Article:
Religion has come up with the idea of absolute reality, typically not the reality of life on earth, but something beyond – maybe that which precedes life and follows death or something spiritual practitioners can discover. Absolute reality is symbolized, says Eliade, by the sacred tree of life.
Next he explores the relatively modern ‘discovery’ of the desacralization of nature. Science, as the new world view, especially its mechanistic aspect (and probably less so a more holistic, systems approach to science) leads the way. However, he notes that we can hardly overcome the charms of nature. One example he gives is China, where Taoism has preserved the veneration of nature as sacred in aesthetics and art.
He gives quick explanations of solar and lunar symbolism. The birth, growth, decay, death, and rebirth of the moon in its cycle taught humans all over about cycles and rhythms of change. He thinks it is the rebirth of the moon that suggested to early humans that death is not the end. The sun does not change shape like the moon although it is always in motion. Heroes are often solar, being seen and depicted as indestructible, powerful, and steady. The sun fights darkness and descends into the underworld at dusk, into the realm of darkness and death, and re-emerges at dawn unchanged. While in lunar symbolism darkness may be seen as origin and a necessary part of the cycle in solar symbolism it is often seen as adversary. The sun is seen as illumination and intelligence and darkness as ignorance.
Next, in considering ‘human existence and the sanctified life,’ he notes that the European peasantry did not simply adopt historical Christianity but incorporated pre-Christian folk beliefs into their forms of the religion. He refers to this as ahistorical Christianity, or cosmic Christianity. The life of man becomes homologized to the cosmic life, or follows a paradigmatic model. This is perhaps particularly so with the European cultivators, peasant farming communities. For religious man, homo religiosus, the cosmos is alive and speaks. It is the paradigmatic image of human existence. The earth-woman homology in agricultural societies is one example where women are seen symbolically as fields to be cultivated. The later Vedas and the Sumerian accounts provide numerous examples. Eliade describes the view of homo religiosus as being “open to the world” which enables one to know oneself through knowing the world. Being open to the world means that one can come into contact with the gods.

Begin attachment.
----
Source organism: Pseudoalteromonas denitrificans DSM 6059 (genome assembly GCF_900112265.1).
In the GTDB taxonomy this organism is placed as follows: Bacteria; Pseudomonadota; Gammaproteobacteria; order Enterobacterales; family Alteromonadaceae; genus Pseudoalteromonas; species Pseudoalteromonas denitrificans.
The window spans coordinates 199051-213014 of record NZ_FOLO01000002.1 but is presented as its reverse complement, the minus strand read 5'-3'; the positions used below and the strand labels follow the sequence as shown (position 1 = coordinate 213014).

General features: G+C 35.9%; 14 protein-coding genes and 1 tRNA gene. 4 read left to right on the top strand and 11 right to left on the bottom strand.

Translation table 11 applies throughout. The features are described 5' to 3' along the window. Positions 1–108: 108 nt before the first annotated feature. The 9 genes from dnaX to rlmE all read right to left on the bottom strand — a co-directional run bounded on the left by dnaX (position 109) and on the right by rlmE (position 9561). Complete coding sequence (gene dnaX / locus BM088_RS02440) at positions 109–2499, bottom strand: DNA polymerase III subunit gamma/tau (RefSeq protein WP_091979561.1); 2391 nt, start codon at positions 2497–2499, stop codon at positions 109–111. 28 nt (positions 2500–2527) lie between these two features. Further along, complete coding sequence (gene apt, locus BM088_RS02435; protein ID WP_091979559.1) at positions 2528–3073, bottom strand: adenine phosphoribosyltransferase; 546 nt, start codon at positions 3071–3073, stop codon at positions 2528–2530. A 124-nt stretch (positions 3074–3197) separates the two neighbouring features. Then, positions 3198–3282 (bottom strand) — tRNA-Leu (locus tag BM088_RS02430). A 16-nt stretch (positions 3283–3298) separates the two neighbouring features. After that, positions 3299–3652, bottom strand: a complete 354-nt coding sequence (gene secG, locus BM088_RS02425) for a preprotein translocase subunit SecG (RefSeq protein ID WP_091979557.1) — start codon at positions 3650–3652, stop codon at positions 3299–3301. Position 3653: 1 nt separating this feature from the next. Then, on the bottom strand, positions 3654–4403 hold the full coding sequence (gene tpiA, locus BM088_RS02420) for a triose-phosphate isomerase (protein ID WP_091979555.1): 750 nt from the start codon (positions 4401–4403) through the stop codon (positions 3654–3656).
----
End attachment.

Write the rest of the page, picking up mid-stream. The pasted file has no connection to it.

The sacred and the profane are two separate spheres of existence and yet there is direct correspondence between them in mythic contexts. These homologies often constitute whole “systems of micro-macrocosmic correspondences.” The primary anthropo-cosmic homology is human-universe. The human is the world in miniature. The homology of man as heaven or sky and woman as earth informs many religious structures and rites. The woman as the altar of Vedic sacrifice is one example. In India the female represent prakriti, or the material world, while the male represents the transcendental spirit. In Indian Tantra all of the human organs and systems are seen as their cosmic counterparts in the inner subtle body architecture of chakras, winds, channels, and drops.